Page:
"That's where I've become close to the guys," Presutti said. "To sit in the meetings, be around them, you learn a lot. You're seeing guys' preparation on gameday. That all sinks in, you know?"
After the season, Presutti participated in the team's workouts in the spring. He spent the summer on campus taking classes and practicing with Nichols and former SU starter Terrence Roberts. When Fine told him a walk-on spot opened for the 2005-06 season, Presutti joined the team.
Like most walk-ons, playing time was limited. He received time in three games and recorded his first point -- a free throw -- against Villanova. On defense, he guarded former Wildcats standout Allan Ray. He played only three games his junior year, too.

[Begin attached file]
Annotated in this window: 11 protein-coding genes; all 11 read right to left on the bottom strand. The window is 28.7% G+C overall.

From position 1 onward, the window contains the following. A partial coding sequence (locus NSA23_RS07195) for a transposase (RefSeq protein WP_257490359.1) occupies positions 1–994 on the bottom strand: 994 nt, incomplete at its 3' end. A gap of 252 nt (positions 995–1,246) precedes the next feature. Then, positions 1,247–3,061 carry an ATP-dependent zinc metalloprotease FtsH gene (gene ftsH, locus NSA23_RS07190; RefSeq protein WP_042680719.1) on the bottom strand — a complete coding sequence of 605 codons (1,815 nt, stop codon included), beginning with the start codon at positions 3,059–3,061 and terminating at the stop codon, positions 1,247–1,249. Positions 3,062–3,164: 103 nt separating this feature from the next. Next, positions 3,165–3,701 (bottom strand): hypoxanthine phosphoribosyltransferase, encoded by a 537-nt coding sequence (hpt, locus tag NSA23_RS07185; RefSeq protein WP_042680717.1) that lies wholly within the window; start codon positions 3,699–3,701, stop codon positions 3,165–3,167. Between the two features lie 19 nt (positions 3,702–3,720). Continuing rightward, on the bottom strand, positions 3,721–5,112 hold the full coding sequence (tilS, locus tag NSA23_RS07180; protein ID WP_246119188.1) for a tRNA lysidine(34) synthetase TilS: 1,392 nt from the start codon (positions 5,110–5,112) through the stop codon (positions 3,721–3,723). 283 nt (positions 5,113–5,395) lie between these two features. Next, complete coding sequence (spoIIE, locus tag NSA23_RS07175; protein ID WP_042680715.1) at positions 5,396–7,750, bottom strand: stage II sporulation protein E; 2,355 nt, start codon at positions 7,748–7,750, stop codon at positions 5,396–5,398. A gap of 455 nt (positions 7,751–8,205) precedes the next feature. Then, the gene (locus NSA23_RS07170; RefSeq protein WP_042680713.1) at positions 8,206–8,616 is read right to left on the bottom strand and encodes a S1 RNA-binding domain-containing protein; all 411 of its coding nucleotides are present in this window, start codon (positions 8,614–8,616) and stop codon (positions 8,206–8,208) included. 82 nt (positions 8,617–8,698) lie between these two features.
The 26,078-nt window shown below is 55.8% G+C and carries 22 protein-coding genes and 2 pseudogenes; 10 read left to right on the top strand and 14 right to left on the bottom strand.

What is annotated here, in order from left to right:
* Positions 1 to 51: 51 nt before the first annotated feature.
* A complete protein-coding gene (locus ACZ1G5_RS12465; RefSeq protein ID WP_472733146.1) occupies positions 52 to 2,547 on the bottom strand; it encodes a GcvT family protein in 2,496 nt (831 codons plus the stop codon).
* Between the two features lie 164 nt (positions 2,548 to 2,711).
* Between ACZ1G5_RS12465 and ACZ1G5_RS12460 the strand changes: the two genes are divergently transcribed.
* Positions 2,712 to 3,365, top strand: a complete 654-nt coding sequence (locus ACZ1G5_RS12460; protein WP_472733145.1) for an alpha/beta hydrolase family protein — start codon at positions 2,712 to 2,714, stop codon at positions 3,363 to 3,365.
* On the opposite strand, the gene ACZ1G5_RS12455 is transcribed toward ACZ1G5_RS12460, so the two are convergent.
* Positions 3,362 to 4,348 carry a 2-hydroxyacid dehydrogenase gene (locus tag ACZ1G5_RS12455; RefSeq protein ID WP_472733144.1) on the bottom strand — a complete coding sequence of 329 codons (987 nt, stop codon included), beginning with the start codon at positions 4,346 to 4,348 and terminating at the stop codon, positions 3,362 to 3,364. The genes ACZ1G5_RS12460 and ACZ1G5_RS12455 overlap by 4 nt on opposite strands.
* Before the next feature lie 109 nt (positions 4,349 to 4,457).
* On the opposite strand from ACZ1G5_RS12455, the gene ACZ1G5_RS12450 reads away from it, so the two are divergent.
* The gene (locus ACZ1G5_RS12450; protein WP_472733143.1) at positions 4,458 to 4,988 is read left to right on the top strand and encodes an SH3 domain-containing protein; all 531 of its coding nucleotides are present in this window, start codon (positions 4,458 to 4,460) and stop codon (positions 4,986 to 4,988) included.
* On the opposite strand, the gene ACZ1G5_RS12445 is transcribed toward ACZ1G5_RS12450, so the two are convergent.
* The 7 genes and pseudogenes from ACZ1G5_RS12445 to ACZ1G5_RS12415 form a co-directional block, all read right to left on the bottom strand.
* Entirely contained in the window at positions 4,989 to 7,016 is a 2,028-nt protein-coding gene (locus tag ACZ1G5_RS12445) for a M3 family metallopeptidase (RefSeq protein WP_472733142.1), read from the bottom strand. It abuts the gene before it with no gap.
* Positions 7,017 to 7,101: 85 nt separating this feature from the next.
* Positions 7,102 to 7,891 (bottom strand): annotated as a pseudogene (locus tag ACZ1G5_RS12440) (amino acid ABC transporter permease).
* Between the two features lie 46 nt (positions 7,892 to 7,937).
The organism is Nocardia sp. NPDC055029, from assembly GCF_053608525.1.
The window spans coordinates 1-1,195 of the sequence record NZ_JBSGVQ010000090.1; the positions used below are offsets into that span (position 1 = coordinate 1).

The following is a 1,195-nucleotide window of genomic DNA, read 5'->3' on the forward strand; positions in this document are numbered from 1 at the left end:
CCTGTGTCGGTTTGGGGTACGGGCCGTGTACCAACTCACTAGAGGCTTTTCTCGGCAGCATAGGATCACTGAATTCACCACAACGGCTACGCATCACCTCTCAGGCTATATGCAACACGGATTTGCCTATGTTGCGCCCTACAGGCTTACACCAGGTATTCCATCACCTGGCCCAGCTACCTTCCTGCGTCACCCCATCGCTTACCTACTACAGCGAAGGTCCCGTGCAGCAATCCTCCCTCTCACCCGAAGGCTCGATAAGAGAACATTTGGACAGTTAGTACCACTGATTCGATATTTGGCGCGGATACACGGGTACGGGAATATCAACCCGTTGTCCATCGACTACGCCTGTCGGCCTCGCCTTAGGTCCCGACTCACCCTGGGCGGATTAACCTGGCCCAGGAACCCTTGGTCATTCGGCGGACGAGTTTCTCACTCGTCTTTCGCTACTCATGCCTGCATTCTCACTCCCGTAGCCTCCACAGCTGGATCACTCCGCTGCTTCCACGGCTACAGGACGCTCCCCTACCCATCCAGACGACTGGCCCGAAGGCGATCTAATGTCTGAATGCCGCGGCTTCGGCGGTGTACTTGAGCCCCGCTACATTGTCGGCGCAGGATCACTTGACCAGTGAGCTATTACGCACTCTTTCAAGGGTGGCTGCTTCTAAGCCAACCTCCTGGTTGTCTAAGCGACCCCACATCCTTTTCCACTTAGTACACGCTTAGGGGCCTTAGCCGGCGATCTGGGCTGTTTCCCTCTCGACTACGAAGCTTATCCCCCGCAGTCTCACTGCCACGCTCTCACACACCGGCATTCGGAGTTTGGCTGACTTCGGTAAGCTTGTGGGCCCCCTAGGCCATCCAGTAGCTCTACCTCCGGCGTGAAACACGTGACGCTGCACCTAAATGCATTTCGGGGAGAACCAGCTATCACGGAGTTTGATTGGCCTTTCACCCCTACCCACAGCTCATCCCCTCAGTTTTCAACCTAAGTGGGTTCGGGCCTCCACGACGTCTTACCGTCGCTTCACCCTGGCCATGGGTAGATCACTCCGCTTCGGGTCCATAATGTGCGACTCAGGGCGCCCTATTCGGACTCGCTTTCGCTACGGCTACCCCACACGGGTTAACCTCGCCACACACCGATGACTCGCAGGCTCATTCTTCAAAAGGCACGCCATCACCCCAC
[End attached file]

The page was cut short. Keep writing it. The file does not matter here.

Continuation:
Yet he was never under the false impression he was on the team to play. He knew his role as a practice player and good student. Plus, there was something in it for him, too. Presutti wants to become a basketball coach -- his goal even before he arrived at Syracuse. He watched Mike Hopkins, Syracuse's chief recruiter, deal with the players. He interpreted why Boeheim would choose a certain set at a certain time. And he developed contacts along the way, observing what the other teams did to combat SU's 2-3 zone.
This past summer, Presutti worked as an instructor at different college basketball camps. Among his stops were Marquette, Duke, Florida, Maryland and Syracuse. He talked about earning respect from players with Duke coach Mike Krzyzewski; he chatted about motivation with Marquette coach Tom Crean.